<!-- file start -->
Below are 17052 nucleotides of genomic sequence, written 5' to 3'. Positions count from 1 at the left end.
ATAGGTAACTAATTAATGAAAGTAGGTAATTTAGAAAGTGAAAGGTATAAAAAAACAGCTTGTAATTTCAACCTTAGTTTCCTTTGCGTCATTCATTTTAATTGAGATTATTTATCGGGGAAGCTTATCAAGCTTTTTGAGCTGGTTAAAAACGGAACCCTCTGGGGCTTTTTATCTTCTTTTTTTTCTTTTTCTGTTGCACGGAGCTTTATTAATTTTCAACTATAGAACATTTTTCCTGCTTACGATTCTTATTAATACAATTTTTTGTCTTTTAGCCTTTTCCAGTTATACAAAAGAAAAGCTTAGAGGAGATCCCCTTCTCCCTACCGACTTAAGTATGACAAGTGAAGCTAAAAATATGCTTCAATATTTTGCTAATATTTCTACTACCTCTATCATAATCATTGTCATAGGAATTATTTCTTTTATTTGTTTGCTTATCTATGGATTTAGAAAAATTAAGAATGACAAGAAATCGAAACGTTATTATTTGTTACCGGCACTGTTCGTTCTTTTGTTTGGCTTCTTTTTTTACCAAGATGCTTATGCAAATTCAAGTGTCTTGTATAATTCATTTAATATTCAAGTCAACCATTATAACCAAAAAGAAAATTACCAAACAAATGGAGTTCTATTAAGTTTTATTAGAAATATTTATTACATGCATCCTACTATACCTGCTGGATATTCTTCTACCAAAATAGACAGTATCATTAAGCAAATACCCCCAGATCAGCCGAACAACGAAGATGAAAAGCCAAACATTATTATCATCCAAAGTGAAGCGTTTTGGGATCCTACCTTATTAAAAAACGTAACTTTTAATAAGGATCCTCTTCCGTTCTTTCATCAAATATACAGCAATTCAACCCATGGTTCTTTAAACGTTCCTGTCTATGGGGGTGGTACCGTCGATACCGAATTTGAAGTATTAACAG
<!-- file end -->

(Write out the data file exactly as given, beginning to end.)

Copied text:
Below are 17052 nucleotides of genomic sequence, written 5' to 3'. Positions count from 1 at the left end.
ATAGGTAACTAATTAATGAAAGTAGGTAATTTAGAAAGTGAAAGGTATAAAAAAACAGCTTGTAATTTCAACCTTAGTTTCCTTTGCGTCATTCATTTTAATTGAGATTATTTATCGGGGAAGCTTATCAAGCTTTTTGAGCTGGTTAAAAACGGAACCCTCTGGGGCTTTTTATCTTCTTTTTTTTCTTTTTCTGTTGCACGGAGCTTTATTAATTTTCAACTATAGAACATTTTTCCTGCTTACGATTCTTATTAATACAATTTTTTGTCTTTTAGCCTTTTCCAGTTATACAAAAGAAAAGCTTAGAGGAGATCCCCTTCTCCCTACCGACTTAAGTATGACAAGTGAAGCTAAAAATATGCTTCAATATTTTGCTAATATTTCTACTACCTCTATCATAATCATTGTCATAGGAATTATTTCTTTTATTTGTTTGCTTATCTATGGATTTAGAAAAATTAAGAATGACAAGAAATCGAAACGTTATTATTTGTTACCGGCACTGTTCGTTCTTTTGTTTGGCTTCTTTTTTTACCAAGATGCTTATGCAAATTCAAGTGTCTTGTATAATTCATTTAATATTCAAGTCAACCATTATAACCAAAAAGAAAATTACCAAACAAATGGAGTTCTATTAAGTTTTATTAGAAATATTTATTACATGCATCCTACTATACCTGCTGGATATTCTTCTACCAAAATAGACAGTATCATTAAGCAAATACCCCCAGATCAGCCGAACAACGAAGATGAAAAGCCAAACATTATTATCATCCAAAGTGAAGCGTTTTGGGATCCTACCTTATTAAAAAACGTAACTTTTAATAAGGATCCTCTTCCGTTCTTTCATCAAATATACAGCAATTCAACCCATGGTTCTTTAAACGTTCCTGTCTATGGGGGTGGTACCGTCGATACCGAATTTGAAGTATTAACAG